Category Archives: Archaeological Discoveries

A new beginning.

Last year, I slacked off with writing this blog, but I’m very happy to be back and starting afresh.

As most of you know, 2011 was an extremely eventful year for the status of Ancient Egyptian antiquities and archaeology in Egypt.

January 2011 saw the Egyptian Revolution and opportunistic looting of many of Egypt’s museums and monuments. The following months saw the departments in charge of Egyptian antiquities and the invidiuals in charge of those departments go through various iterations.

As it stands now, in January 2012, Dr. Mostafa Amin is the Secretary General of the Supreme Council of Antiquities (which now reports directly to Egypt’s Cabinet and Prime Minister).

Excavations continue in Egypt and experts are also focused on repairing objects and sites that have been damaged in the past year.

2012 has already seen a mix of good and bad in the state of Egyptian antiquities.

Thousands of valuable and irreplaceable manuscripts housed in the Institut d’Egypte were badly damaged or destroyed by fire during ongoing conflicts between Egyptian demonstrators and the Egyptian army. Teams of experts and volunteers are now working on correcting the fire damage and mitigating the water damage (from putting out the fires).

Books drying

Damaged books and manuscripts drying in the sun.

From the Valley of the Kings near Luxor comes better news. The discovery of the officially designated King’s Valley 64 (KV 64) was announced just last week. The tomb itself was discovered in January 2011 on the same day as the Egyptian Revolution began, but was hastily secured and left unexcavated until this season. The current occupant of the tomb is not the original occupant, but a later burial of a female temple singer named Nehmes-Bastet. Excavations at the tomb are ongoing.

Coffin of Nehmes-Bastet

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Second Solar Barque Excavations Underway–Cartouche of Khufu Discovered

In addition to the famous pyramids and Great Sphinx, the Giza plateau is also home to an impressively large ancient boat, housed in its own museum.

Now, excavations are underway to unearth and reconstruct a second boat (or barque) from the same area.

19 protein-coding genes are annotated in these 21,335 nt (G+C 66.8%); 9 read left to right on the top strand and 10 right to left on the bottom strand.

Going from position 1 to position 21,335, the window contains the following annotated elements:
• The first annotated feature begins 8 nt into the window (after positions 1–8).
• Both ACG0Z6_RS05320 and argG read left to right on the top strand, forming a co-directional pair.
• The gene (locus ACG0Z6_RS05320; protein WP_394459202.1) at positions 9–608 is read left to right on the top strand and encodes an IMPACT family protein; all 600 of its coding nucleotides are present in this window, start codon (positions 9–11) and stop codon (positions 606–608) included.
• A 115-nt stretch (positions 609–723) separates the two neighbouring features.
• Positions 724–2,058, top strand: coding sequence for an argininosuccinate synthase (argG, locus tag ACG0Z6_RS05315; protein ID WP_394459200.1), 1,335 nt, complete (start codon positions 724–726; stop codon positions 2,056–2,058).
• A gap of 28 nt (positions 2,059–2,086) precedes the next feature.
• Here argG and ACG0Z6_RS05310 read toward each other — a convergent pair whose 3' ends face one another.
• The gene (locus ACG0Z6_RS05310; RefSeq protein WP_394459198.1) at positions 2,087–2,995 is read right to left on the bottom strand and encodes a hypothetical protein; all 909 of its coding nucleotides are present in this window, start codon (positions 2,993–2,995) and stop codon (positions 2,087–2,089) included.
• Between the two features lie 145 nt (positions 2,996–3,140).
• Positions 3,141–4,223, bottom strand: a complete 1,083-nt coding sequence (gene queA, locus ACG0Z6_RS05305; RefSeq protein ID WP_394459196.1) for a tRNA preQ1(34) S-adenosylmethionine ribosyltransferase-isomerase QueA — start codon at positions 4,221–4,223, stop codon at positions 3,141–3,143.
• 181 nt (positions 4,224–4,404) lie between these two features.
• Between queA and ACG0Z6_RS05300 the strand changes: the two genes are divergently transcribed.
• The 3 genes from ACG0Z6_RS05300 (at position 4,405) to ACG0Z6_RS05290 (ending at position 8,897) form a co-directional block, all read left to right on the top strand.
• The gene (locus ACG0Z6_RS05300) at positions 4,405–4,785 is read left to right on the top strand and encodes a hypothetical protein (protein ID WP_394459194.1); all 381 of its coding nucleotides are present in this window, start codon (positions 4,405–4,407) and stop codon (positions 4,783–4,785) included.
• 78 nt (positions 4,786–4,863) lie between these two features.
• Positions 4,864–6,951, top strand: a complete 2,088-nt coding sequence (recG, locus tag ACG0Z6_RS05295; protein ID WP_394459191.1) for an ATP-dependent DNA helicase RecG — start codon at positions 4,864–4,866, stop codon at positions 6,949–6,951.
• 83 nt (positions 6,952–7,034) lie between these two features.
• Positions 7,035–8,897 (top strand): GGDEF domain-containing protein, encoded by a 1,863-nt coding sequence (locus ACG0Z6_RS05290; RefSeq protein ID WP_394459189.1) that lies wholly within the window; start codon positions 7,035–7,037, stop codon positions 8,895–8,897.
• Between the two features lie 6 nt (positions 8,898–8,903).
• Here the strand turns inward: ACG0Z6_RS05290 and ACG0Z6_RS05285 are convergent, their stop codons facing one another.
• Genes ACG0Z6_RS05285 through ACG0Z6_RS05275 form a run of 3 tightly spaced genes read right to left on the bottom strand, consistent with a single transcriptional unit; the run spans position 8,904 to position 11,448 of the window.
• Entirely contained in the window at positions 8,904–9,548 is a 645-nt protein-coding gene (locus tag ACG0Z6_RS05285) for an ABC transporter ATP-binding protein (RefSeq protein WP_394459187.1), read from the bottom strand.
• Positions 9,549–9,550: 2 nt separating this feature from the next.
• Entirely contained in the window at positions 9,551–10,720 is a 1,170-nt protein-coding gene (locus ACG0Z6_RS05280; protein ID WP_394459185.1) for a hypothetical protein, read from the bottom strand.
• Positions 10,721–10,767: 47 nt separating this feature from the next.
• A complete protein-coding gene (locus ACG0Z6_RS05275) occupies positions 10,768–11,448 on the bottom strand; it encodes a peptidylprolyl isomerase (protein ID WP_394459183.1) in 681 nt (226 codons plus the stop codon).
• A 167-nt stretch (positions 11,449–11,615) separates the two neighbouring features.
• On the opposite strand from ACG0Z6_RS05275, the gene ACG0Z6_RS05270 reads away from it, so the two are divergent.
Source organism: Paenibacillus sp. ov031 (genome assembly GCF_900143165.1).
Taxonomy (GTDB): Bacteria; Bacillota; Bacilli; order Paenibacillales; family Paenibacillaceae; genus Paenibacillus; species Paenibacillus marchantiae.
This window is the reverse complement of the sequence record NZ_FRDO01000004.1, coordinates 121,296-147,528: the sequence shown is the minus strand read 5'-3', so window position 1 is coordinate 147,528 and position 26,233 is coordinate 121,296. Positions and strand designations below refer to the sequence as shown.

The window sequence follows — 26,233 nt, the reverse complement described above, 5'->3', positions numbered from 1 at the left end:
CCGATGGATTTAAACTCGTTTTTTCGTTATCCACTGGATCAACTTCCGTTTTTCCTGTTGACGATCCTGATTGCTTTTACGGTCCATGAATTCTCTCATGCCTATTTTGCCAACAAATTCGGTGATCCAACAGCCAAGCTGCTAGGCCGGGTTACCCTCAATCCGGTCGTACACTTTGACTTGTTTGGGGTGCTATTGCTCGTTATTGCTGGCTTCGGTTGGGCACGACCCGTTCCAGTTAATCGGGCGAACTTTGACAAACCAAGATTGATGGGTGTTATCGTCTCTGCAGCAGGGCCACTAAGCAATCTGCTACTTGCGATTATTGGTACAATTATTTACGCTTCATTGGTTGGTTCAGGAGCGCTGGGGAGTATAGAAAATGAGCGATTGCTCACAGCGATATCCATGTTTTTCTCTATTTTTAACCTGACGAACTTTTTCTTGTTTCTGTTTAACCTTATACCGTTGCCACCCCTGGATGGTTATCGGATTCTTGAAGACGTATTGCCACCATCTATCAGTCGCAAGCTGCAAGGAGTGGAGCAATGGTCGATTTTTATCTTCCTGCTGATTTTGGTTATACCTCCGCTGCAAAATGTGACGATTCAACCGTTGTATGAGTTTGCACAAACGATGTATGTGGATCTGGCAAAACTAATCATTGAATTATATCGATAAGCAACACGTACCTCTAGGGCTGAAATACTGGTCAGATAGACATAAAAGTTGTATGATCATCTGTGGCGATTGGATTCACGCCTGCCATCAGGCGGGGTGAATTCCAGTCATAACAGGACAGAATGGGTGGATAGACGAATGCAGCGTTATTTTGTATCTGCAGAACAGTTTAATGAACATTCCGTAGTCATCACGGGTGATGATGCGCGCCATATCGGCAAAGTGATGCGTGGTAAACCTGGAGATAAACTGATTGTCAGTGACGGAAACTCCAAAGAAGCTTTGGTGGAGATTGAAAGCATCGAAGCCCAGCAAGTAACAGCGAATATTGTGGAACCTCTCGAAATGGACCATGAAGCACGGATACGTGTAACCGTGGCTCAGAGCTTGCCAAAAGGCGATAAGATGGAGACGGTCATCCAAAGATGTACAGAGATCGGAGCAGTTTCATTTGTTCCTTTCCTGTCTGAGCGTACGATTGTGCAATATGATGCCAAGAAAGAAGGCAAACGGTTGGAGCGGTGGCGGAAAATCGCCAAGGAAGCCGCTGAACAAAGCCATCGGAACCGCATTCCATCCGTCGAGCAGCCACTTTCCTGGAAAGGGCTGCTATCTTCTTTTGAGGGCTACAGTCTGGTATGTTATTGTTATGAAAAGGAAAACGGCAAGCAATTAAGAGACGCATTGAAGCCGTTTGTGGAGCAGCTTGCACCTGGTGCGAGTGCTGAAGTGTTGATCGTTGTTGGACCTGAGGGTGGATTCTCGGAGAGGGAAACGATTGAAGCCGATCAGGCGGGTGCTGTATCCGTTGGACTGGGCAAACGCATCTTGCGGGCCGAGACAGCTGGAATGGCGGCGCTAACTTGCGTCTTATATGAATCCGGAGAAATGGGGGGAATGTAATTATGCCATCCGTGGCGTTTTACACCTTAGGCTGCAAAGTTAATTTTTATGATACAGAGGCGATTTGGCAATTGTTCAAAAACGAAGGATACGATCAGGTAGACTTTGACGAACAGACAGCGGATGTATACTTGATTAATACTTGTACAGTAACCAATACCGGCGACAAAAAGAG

In 1954, excavations at Giza revealed the presence of a number of large pits dug into the plateau, including two that contained disassembled boats. The first of these pits was excavated and found to be filled with 1224 pieces of a large boat (see Mark Lehner, The Complete Pyramids, p. 118-119). Over the course of 13 years, the pieces of the boat were carefully reassembled and eventually went on display in the Solar Boat Museum at Giza.

The second pit was examined (using radar) but its contents were left in-situ.

After a lot of planning and preparation, today (June 23), the first of the enormous limestone blocks that cover the pit was lifted.

The boat pit that was excavated in the 1950s is shown here, complete with some of the large limestone blocks that covered it.

When the excavation is complete, this second boat will also be reassembled and eventually go on display in the new Grand Egyptian Museum.

These boats may have been symbolic transportation to the underworld, or may have been involved in transporting the pharaoh’s body for the burial. You can read more about the preparation for the excavation of this barque at Wasaeda University’s website.

According to Dr. Hawass, the excavation has also revealed “a cartouche for King Khufu and beside it was the name of the crown prince Djedefre, without cartouche” (though it is not clear from his description where these inscriptions are located). This is an important find because it is only the second cartouche of Khufu found in association with these Giza monuments he and his descendants commissioned.

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Modern Archaeology

Hooray for modern technology applied to archaeology!

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Archaeological News

In case you hadn’t seen this yet, here’s a little article on the 42 foot (13 meter) statue of Amenhotep III currently being excavated near his mortuary temple near Luxor.

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